(director: Edward Dmytryk; screenwriters: from the novel “The Brick Foxhole” by Richard Brooks/John Paxton; cinematographer: J. Roy Hunt; editor: Harry Gerstad; cast: Robert Young (Captain Finlay), Robert Mitchum (Sgt. Keeley), Robert Ryan (Monty Montgomery), Gloria Grahame (Ginny Tremaine), Sam Levene (Joseph Samuels), Steve Brodie (Floyd Bowers), George Cooper (Arthur Mitchell), William Phipps (Leroy),Jacqueline White (Mary Mitchell), Marlo Dwyer (Miss Lewis), Paul Kelly (The Man); Runtime: 85; RKO; 1947)

“It would have been a much better film if it weren’t for the censor.”

Reviewed by Dennis Schwartz

Warning: spoilers throughout.

This is more of a message film than a noir thriller, but has been classified by most cinephiles in the noir category. The story takes place right after WW11 in Washington D.C., as the soldiers of a Signal Corps outfit are being discharged from the army and returned to civilian life. Brooks’s novel broached the subject of a civilian getting killed by a soldier because he was a homosexual, but the Breen office that acted as a censor for Hollywood would never allow that topic. So the filmmaker made the bias crime against a Jew which also was a subject Hollywood tried to avoid but, perhaps, because of the Holocaust, it was allowed to be presented onscreen by the censor. Coincidentally, in the same year, there was another film on the same subject, “Gentleman’s Agreement,” but it confined the anti-Semitism to social situations. This B film is considered an experimental film and was budgeted for five hundred thousand dollars and shot in 20 days, and it spent most of its budget on its star cast and was rewarded with a box office success and was deemed with critically favorable reviews.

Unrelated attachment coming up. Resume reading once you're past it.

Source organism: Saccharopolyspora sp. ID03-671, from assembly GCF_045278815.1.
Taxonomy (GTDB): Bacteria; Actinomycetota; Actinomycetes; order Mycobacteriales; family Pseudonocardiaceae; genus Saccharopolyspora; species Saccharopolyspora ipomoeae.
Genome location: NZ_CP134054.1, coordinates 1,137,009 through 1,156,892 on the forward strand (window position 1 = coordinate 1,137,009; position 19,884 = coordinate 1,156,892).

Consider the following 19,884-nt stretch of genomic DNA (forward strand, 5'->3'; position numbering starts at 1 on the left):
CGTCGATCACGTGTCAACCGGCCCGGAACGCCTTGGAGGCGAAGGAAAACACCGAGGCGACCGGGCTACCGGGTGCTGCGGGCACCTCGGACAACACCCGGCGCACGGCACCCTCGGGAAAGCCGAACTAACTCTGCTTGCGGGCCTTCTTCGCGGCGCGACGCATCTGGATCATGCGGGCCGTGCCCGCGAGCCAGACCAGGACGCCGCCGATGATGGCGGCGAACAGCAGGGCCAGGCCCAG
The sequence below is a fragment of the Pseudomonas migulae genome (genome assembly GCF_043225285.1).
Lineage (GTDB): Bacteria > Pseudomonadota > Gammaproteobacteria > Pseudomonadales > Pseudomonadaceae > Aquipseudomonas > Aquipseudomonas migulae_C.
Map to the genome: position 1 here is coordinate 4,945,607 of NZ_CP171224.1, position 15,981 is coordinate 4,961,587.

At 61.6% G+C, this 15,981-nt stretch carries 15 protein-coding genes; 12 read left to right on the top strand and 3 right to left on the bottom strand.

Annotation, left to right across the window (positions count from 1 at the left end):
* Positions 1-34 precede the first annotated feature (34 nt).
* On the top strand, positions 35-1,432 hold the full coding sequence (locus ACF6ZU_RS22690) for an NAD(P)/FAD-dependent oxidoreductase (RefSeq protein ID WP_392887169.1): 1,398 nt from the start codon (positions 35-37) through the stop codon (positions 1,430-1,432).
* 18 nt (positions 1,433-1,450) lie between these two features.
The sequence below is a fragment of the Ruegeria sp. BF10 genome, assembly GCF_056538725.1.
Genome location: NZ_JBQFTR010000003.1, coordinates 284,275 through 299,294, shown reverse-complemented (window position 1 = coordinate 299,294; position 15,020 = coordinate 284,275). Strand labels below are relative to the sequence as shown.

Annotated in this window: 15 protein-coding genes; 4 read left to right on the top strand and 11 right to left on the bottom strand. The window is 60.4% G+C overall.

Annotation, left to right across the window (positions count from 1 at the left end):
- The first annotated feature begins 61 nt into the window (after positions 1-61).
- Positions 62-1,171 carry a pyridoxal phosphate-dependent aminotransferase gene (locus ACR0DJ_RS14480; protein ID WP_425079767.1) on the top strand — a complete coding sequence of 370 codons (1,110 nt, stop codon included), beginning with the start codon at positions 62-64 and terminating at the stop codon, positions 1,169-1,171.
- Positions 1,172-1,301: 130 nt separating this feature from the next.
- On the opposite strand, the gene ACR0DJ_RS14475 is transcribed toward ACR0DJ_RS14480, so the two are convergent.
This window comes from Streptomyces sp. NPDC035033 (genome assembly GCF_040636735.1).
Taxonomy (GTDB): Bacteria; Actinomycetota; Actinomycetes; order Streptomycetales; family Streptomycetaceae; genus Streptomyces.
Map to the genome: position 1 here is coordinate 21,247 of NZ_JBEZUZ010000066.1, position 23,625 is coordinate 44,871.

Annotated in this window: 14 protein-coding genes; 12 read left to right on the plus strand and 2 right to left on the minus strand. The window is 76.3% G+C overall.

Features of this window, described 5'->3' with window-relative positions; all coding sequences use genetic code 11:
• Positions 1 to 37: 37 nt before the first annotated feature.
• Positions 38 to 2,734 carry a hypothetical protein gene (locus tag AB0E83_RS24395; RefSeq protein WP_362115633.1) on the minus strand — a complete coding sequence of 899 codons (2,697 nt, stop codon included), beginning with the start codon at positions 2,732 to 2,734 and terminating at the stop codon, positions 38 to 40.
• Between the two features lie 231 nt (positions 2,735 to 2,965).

Robert Ryan just got discharged from serving in the marines. He had read Brooks’ novel and liked the book so much that he asked Brooks also a marine, to keep him in mind for the part of Monty if the book ever gets made into a movie. Brooks did just that when he was discharged from the service and was hired on as a screenwriter by RKO.

Four army buddies – a hillbilly Leroy (Phipps), a bigoted former cop in St. Louis Monty Montgomery (Robert Ryan), a redneck Floyd Bowers (Brodie), and a former WPA artist Arthur Mitchell (Cooper) – visit a bar while on leave. They strike up a conversation with Joseph Samuels (Levene) and his girlfriend, Miss Lewis (Dwyer). Mitchell is feeling despondent about being away from his wife and gets drunk but responds to Samuels taking an interest in what was bothering him. Mitchell was invited to Samuels’ apartment to continue the conversation, later on Floyd and Montgomery followed them and joined the party. Mitchell soon left because he wasn’t feeling well and didn’t want to be with Floyd and Monty. Monty, who appears in army khakis but with no army insignias, goes berserk when asked to leave and beats Samuels to death as the murder is seen on the shadows of the wall. The racial slur Jew boy is used by Monty, which emphasizes how this is solely a hate crime.